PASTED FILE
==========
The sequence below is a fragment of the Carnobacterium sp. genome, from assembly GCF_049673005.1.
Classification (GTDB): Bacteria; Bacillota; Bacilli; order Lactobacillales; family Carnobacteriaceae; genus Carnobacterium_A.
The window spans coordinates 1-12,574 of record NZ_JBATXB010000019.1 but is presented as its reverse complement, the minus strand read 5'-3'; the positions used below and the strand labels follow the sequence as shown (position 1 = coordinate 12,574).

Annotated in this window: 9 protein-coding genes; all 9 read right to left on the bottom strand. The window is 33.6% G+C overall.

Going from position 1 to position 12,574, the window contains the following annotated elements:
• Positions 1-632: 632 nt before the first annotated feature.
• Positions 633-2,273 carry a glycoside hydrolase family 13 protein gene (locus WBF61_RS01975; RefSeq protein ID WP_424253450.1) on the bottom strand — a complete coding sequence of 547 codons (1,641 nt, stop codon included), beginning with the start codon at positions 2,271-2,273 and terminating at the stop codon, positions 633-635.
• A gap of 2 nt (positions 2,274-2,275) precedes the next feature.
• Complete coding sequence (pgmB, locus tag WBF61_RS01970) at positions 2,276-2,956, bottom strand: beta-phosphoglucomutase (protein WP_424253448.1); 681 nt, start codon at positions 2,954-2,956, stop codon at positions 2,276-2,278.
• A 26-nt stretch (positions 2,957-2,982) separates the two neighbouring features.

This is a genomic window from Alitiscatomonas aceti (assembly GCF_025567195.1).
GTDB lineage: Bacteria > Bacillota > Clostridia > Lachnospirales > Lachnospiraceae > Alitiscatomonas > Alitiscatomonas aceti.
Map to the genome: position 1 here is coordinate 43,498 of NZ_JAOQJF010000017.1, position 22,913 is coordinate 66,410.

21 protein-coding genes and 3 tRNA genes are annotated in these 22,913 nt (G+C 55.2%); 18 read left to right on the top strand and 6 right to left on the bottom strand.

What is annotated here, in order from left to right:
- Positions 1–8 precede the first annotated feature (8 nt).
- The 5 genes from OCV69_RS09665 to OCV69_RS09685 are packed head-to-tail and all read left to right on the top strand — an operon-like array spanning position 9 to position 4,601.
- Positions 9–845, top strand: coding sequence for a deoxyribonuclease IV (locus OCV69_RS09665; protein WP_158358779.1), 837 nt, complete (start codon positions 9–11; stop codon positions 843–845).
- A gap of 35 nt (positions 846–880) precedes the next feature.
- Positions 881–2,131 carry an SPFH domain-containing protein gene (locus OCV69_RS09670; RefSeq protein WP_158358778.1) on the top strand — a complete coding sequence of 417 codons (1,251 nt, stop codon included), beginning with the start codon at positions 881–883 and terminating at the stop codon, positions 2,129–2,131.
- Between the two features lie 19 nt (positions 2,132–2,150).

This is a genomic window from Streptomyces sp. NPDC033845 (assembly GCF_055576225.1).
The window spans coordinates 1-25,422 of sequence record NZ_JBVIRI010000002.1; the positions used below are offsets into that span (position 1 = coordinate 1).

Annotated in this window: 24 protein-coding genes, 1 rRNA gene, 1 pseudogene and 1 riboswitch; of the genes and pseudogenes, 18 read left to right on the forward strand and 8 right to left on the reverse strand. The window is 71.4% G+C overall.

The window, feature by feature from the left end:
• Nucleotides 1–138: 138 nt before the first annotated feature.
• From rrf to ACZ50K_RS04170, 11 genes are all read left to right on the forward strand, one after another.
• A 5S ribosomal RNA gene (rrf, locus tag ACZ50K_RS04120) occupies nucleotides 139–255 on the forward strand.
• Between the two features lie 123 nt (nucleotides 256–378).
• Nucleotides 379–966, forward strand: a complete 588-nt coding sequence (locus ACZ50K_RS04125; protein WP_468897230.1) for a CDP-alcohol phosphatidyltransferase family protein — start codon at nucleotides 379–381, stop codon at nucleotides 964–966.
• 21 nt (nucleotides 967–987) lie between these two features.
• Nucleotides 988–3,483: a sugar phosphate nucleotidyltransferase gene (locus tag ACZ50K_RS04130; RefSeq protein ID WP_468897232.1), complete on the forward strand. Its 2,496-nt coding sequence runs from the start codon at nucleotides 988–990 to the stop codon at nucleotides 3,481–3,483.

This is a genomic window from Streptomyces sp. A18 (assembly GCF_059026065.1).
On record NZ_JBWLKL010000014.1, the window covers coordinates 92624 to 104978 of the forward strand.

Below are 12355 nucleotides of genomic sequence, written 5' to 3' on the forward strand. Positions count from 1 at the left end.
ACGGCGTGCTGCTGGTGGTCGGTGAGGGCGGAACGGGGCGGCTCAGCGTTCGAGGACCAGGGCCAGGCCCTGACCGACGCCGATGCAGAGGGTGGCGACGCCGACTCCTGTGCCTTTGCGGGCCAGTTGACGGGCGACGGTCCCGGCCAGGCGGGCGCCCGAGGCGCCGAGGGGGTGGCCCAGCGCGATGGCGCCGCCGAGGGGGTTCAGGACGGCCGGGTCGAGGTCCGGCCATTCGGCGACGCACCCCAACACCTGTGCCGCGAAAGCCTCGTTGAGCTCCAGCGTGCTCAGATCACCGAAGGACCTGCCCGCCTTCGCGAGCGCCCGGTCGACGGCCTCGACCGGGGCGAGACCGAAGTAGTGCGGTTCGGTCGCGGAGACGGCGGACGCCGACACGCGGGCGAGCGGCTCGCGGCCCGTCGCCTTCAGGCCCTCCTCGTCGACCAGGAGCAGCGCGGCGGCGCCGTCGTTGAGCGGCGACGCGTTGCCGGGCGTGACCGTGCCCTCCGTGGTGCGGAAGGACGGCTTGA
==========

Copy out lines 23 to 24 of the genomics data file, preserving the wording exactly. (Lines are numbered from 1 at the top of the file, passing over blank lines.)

The window spans coordinates 1-25,422 of sequence record NZ_JBVIRI010000002.1; the positions used below are offsets into that span (position 1 = coordinate 1).

Annotated in this window: 24 protein-coding genes, 1 rRNA gene, 1 pseudogene and 1 riboswitch; of the genes and pseudogenes, 18 read left to right on the forward strand and 8 right to left on the reverse strand. The window is 71.4% G+C overall.